September '15

For the Business of Apparel Decorating

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Page 22 of 120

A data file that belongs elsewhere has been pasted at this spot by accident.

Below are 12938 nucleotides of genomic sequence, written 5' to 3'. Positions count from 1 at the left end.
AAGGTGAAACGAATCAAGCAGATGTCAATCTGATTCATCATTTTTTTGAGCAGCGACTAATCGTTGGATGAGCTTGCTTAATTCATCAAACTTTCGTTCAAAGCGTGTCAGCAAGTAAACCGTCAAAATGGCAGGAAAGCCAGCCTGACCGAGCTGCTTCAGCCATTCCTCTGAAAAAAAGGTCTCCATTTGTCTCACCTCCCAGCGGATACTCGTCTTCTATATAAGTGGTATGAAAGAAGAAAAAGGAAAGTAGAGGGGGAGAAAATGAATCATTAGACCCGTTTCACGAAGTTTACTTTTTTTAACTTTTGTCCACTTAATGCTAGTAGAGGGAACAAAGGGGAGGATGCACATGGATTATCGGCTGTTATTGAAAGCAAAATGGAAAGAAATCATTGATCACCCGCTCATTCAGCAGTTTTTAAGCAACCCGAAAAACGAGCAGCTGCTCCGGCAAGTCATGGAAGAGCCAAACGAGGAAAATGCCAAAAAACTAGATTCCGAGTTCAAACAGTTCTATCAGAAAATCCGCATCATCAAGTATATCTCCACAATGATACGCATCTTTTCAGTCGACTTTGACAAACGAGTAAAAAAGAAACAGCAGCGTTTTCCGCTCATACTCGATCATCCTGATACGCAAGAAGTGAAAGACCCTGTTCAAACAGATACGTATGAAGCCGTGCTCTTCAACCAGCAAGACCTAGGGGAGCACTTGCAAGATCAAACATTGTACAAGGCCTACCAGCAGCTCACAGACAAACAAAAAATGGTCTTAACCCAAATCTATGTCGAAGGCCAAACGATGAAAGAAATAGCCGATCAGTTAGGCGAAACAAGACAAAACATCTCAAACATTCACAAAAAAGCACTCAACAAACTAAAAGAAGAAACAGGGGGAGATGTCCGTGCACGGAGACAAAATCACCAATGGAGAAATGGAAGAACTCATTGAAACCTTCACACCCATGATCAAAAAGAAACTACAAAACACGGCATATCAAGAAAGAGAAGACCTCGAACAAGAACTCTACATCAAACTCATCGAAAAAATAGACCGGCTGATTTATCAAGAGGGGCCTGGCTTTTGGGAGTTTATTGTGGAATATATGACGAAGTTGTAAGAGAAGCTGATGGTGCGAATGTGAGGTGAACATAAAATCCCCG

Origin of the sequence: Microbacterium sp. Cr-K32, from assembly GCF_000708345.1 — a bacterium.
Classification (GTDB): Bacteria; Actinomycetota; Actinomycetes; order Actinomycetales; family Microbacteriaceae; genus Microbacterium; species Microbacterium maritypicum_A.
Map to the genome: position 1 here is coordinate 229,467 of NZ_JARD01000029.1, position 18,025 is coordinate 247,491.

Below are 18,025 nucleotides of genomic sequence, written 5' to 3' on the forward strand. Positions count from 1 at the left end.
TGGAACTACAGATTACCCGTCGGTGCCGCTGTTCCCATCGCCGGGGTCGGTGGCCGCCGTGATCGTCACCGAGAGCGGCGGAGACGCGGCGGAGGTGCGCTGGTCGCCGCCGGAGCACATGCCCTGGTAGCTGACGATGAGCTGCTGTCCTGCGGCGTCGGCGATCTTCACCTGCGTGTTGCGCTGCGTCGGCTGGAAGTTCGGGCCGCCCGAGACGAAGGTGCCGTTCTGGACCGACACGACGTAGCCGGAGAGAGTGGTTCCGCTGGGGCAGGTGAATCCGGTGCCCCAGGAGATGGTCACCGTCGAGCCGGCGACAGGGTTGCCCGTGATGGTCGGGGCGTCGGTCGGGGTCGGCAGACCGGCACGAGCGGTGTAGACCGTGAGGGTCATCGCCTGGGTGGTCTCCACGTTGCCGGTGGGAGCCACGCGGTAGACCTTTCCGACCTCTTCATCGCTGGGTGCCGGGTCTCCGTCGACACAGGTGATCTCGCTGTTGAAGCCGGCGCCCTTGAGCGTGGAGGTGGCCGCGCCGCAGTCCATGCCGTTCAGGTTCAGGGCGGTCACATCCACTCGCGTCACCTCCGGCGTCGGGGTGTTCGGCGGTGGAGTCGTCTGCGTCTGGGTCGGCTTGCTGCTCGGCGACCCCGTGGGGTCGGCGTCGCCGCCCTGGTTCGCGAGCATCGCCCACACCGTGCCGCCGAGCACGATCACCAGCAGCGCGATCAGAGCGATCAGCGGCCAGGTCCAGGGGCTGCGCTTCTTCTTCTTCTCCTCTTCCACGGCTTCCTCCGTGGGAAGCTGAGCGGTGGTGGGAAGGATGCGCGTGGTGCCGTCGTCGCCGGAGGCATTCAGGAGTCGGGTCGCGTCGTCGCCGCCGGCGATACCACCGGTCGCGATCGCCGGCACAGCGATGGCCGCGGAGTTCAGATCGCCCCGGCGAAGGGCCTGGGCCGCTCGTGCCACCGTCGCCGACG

Vince DiCecco is a dynamic and sought-after seminar speaker and author with a unique perspective on busi- ness development and management subjects, primarily in the decorated and promotional apparel industries. With over 20 years of experience in sales, marketing, and training, he is presently an independent consultant to various apparel decorating businesses looking to im- YOUR PERSONAL BUSINESS TRAINER B Y V I N C E D I C E C C O prove profitability and sharpen their competitive edge. Visit his new website at, and send email to 18 || P R I N T W E A R S E P T E M B E R 2 0 1 5 W ouldn't it be wonderful if an omnipotent source provid- ed winning advice for running your company? A divine intervention to questions like, "Is now the right time to purchase another machine to grow my business?" or "Should I hire another salesperson?" I am often asked if there is a foolproof method for calculating prices for products and services. Well, there is no magic formula. But there are a few key principles you can consider when pricing products. Determining the magic number on products and services is a bal- ance of four widely accepted approaches to calculating prices: • Set prices for "all the market can bear", • Calculate your product's Cost of Goods Sold and set prices us- ing a desired gross margin, • Build a better mousetrap and customers will beat a path to your door, and • Become aware of competitive prices and price accordingly. There are inherent flaws in each of these approaches, however, once comfortable with each principle's merit, you can develop a pric- ing strategy that's a perfect fit for your business. Then, each time you prepare or publish prices, be sure to check them against your unique pricing strategy and stay focused on business goals. But be forewarned: from time to time, you will find it challenging to stick to that pricing strategy even when your conscience tempts you to drop prices in order to capture a piece of business. BALANCING DEMAND First, accept that you will have trouble determining what "all the market can bear" before going to market and selling something. Periodically raise prices to test the waters. Have you ever mistak- enly overcharged a customer for an order, only to find the error after the invoice had been paid? The customer never challenged the price, and instead, gladly paid. Pricing Product Profitably Balance and focus on business goals is key to a successful strategy

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